I can recall speaking with Mike Hickinbotham who suggested that there WAS a deep down sexiness to getting big companies to engage in social media. And he should know, working with one of Australia’s largest companies, Telstra – but his point was not necessarily about the glitz and glamour that comes with flashy campaigns – it was about the slow burn that comes from changing the nature of the relationships that we have with our customers.

Over the last 12 months or so, we have been working with some of SAP’s most strategic customers in this way – creating a secure, closed community called PCN Connect. It is still early days – but it is exciting – and maybe even a little sexy – to see this site come to life.

Here’s a taste of our journey so far. But like any social business initiative – there is still a way to go – and it gets more interesting with every step.

Social Business Maturity Model

Almost every day there is another way that social media encroaches upon our businesses. It could be a new technology designed to help us reach new customers or something to help us target buyers more accurately. It could be a new device, some software or a must-have community building platform.

Similarly, in our so-called “personal lives”, we are seeing a blurring of the boundaries – between home and work, work and play, friends, colleagues, connections and family.

But while many of us have been weaving social media into the fabric of our lives, most businesses are at the very beginning of this process. Their efforts are ad hoc, barely repeatable and hardly defined. There is confusion, miscommunication – and even misinformation.

So what then would be a model that enterprises – large scale businesses – could look to? I thought I’d try my hand at putting a “social business maturity model” together. Running vertically are the five stages of enterprise maturity. Each of these stages have key process areas which provide milestones and evidence capabilities that mark the transition to a new level of maturity. It’s a draft, but I’d love your input and suggestions. How can we make it better? What would you add or change?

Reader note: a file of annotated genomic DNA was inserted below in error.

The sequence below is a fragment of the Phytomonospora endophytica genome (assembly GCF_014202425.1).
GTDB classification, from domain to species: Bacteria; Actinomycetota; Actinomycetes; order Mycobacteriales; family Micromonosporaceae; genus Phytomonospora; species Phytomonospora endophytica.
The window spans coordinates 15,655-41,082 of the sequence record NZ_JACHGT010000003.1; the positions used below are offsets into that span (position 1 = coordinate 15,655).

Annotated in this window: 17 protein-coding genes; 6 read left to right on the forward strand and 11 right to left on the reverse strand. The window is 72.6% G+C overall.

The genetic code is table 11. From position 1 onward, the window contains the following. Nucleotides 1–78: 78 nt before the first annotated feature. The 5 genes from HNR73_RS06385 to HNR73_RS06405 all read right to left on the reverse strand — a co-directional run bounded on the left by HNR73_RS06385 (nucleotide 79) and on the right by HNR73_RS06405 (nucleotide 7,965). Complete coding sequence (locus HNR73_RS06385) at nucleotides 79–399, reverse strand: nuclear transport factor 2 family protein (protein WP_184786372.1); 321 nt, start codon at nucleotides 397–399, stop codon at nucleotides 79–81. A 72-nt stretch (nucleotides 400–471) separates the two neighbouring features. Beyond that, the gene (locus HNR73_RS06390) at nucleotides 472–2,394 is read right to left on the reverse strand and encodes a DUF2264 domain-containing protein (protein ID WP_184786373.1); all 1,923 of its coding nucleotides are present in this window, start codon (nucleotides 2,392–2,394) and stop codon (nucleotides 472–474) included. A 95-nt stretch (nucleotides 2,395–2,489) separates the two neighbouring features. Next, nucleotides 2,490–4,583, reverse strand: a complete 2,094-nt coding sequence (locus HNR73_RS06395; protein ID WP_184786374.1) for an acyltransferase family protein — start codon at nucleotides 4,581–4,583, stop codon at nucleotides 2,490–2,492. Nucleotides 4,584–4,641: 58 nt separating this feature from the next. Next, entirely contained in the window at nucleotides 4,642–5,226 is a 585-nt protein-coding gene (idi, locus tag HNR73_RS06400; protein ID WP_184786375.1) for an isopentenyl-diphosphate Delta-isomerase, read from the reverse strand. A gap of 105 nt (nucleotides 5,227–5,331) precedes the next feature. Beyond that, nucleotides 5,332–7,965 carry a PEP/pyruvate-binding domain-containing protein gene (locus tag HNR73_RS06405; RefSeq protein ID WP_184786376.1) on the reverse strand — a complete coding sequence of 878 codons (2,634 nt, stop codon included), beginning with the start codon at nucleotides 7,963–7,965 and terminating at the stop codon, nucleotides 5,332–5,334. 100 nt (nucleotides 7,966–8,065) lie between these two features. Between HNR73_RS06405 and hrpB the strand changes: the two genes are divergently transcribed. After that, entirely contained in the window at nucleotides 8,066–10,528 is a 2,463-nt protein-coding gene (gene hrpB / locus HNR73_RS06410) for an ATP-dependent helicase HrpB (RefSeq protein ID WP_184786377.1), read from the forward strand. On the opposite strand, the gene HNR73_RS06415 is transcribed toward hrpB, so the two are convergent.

A Living Company

Here is a neat presentation from Dachis Group’s Dave Gray on organisational systems – contrasting the way we live with the way we work. On the one hand, we have our communities, neighbourhoods and streetscapes – and on the other we have our workgroups, our teams and business units. Why don’t we envision our workplaces in a similar way? Would this improve our sense of belonging, our productivity or our customer satisfaction scores? Take a flip through and let me know what you think.

Ten Ways to Kill Community

Sometimes the best way of understanding HOW to do something is to think how NOT to. In this fantastic short presentation, Marilyn Pratt steps through the 10 things that you can do to kill off the community that has begun to grow around your brand (or products, services etc). There is some great insight that can be applied to any business’ community – and each point is backed up with the hard won experience of working in, building up and evangelising a large corporate community.

Marilyn is one of SAP’s community evangelists and knows first-hand what works (and doesn’t) – but does this accord with your experience? What other ways have you found to kill your community?

Social Media is Not Sexy

Be afraid!While Web 2.0 and social media tools provide great opportunities for businesses from a branding and marketing point of view, there are also a raft of other opportunities which are easily overlooked. The very same benefits that can be achieved through your social media efforts can also be applied across your enterprise – from employees to partners, vendors and even shareholders. Sounds great, right?

But let me tell you a little secret. This sort of social media (and almost every aspect of social media) is just not sexy. It doesn’t have the glitz and glamour or even the spotlights of advertising; and there’s not the breathtaking scale of large format outdoor advertising. But if you can get past this, you will find that your social media efforts really will transform your business.

But where do you start?

I always start with people and with their behaviour. What sort of relationship does you business have with them? The thing about Web 2.0 or social media is that it is participatory – and many, if not most, businesses and brands base their stakeholder relationships around transactions. In fact, we have built our entire businesses around this – just look at the success of that once new-fangled concept of “ebusiness” or “ecommerce” – and now think about whether you would ever open a bank account that didn’t have an online banking option. Even my mother uses online banking. To me, that makes it ubiquitous. It makes it mainstream.